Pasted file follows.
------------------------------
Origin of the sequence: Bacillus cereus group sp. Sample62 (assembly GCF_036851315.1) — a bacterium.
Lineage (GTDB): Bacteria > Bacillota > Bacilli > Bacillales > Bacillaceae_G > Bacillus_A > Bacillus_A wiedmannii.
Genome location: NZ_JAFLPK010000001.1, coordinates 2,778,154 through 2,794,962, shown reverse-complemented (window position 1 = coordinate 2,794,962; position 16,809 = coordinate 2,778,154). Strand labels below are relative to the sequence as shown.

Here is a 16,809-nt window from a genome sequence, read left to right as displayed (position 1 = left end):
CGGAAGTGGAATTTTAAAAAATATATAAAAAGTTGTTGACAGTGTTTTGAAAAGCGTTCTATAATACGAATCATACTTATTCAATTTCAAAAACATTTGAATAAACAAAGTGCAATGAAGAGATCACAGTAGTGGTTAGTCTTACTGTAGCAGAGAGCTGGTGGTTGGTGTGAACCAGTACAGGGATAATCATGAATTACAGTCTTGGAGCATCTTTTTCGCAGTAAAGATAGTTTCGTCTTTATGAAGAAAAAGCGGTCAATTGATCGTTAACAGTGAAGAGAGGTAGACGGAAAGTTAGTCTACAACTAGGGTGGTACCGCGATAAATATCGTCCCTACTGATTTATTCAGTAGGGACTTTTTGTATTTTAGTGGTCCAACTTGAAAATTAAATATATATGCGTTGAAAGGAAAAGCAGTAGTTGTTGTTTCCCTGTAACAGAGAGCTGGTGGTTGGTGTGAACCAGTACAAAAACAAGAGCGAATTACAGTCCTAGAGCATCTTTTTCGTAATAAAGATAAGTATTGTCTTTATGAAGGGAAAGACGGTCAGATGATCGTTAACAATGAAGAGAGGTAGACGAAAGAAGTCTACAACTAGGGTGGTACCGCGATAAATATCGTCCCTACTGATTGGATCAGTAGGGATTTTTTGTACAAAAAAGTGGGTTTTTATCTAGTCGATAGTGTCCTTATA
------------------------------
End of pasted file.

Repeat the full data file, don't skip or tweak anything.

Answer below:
Origin of the sequence: Bacillus cereus group sp. Sample62 (assembly GCF_036851315.1) — a bacterium.
Lineage (GTDB): Bacteria > Bacillota > Bacilli > Bacillales > Bacillaceae_G > Bacillus_A > Bacillus_A wiedmannii.
Genome location: NZ_JAFLPK010000001.1, coordinates 2,778,154 through 2,794,962, shown reverse-complemented (window position 1 = coordinate 2,794,962; position 16,809 = coordinate 2,778,154). Strand labels below are relative to the sequence as shown.

Here is a 16,809-nt window from a genome sequence, read left to right as displayed (position 1 = left end):
CGGAAGTGGAATTTTAAAAAATATATAAAAAGTTGTTGACAGTGTTTTGAAAAGCGTTCTATAATACGAATCATACTTATTCAATTTCAAAAACATTTGAATAAACAAAGTGCAATGAAGAGATCACAGTAGTGGTTAGTCTTACTGTAGCAGAGAGCTGGTGGTTGGTGTGAACCAGTACAGGGATAATCATGAATTACAGTCTTGGAGCATCTTTTTCGCAGTAAAGATAGTTTCGTCTTTATGAAGAAAAAGCGGTCAATTGATCGTTAACAGTGAAGAGAGGTAGACGGAAAGTTAGTCTACAACTAGGGTGGTACCGCGATAAATATCGTCCCTACTGATTTATTCAGTAGGGACTTTTTGTATTTTAGTGGTCCAACTTGAAAATTAAATATATATGCGTTGAAAGGAAAAGCAGTAGTTGTTGTTTCCCTGTAACAGAGAGCTGGTGGTTGGTGTGAACCAGTACAAAAACAAGAGCGAATTACAGTCCTAGAGCATCTTTTTCGTAATAAAGATAAGTATTGTCTTTATGAAGGGAAAGACGGTCAGATGATCGTTAACAATGAAGAGAGGTAGACGAAAGAAGTCTACAACTAGGGTGGTACCGCGATAAATATCGTCCCTACTGATTGGATCAGTAGGGATTTTTTGTACAAAAAAGTGGGTTTTTATCTAGTCGATAGTGTCCTTATA